Could we have here one of the "events" of the spring? If the publication history of Laura Dave's 2021 mega-best-seller of the same name (of which this is an adaptation) is any guide, then — yes — we certainly could. Julia Garner stars as Hannah, who finds herself alone, when her husband (Nikolaj Coster-Waldau, "Game of Thrones") suddenly splits. Not quite alone — she's got her obstreperous 16-year-old stepdaughter (Angourie Rice) for company. Why and where did he go? That's the series (in seven episodes). Aisha Tyler and Geoff Stults also star. 



In the closing seconds of the third season finale — maybe the single best 30 seconds of this celebrated series' run, by the way — hit man Barry (Bill Hader) was finally arrested. Clearly the end for Barry was near, and it has now arrived. This fourth and final season was in fact conceived and written before the third went into production, which then made showrunners Hader and Alec Berg realize they had to revamp the third. (If that sounds twisted, welcome to "Barry.") In fact, all this little piece of information should tell you is to go back and re-watch the third, because the seeds to the fourth season — indeed to the entire series — are already there. "Barry" was one of those rare shows that had an uncertain start, then turned into one of the best programs on TV. The fourth (in eight episodes) will certify that judgment. 

WACO: THE AFTERMATH (Showtime, 10)

This five-part sequel to 2018's 'Waco"  will (obviously) get into what happened after the law enforcement siege of the Branch Davidian compound in 1993, and per some reports,  how this was tied to the Jan. 6 attack on the Capitol. Many of the original actors will reprise their roles, including Michael Shannon as FBI hostage negotiator Gary Noesner. ("Succession's" J. Smith-Cameron is Lois Roden, "prophetess" of the BDs, while David Costabile is a trial judge.)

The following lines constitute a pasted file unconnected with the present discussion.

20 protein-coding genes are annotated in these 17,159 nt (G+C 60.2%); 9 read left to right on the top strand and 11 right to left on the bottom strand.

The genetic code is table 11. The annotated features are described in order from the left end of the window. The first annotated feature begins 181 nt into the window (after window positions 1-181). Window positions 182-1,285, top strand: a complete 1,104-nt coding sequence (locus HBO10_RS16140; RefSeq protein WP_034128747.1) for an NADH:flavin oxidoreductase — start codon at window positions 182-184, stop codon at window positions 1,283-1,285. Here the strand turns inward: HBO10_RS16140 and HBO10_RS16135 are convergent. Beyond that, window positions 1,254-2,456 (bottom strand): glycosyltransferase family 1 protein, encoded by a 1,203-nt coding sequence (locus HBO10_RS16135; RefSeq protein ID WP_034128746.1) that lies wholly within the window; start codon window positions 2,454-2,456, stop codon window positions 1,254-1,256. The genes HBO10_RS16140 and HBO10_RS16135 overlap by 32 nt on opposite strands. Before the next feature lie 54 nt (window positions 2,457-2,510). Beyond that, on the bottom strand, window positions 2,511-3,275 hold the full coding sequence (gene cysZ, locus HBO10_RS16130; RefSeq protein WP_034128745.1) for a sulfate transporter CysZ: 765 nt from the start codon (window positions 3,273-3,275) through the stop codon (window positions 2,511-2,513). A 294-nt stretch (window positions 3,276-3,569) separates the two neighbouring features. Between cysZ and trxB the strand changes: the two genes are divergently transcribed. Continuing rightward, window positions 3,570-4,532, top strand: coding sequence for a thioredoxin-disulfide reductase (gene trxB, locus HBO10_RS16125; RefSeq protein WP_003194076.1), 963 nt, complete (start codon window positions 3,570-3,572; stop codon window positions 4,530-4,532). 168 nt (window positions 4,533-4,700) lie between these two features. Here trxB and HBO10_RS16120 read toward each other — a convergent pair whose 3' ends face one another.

One of those rare series that grapples directly with climate change and its consequences, "Changing Planet" is back for a second season to explain why we're all doomed. But maybe it's not that bad — this season argues that there's at least hope, slim though it may be, for coral reefs.



For her first TV series since "The Americans"' wrapped in 2018, Keri Russell stars in this eight-parter as the new American ambassador to the Court of St. James, appointed in the midst of a crisis. It's a political thriller, but there's not all that much else we can tell you, other than Rufus Sewell co-stars, and that Debra Cahn ("The West Wing'') is the showrunner. 

 MRS. DAVIS (Peacock)

 Betty Gilpin in "Mrs. Davis."

 Betty Gilpin in "Mrs. Davis." Credit: Peacock/Sophie Kohler

 While there's nothing to see, other than a short and definitely uninformative trailer, "Mrs. Davis"' already feels like one of those "guess we should watch just because" newcomers of the spring season. There are compelling reasons: It's Damon Lindelof's ("Lost") return to the small screen, while the overall subtext (faith vs. technology) seems timely on the eve of the artificial intelligence revolution — which this is also about. Also: "Mrs. Davis"  is a comedy (written by "The Big Bang Theory's" Tara Hernandez). Betty Gilpin ("GLOW") stars as a nun who must seek out and vanquish "Mrs. Davis'' — an all-powerful and all-knowing AI algorithm. Jake McDorman, Margo Martindale and Chris Diamantopoulos also star in this 10-parter.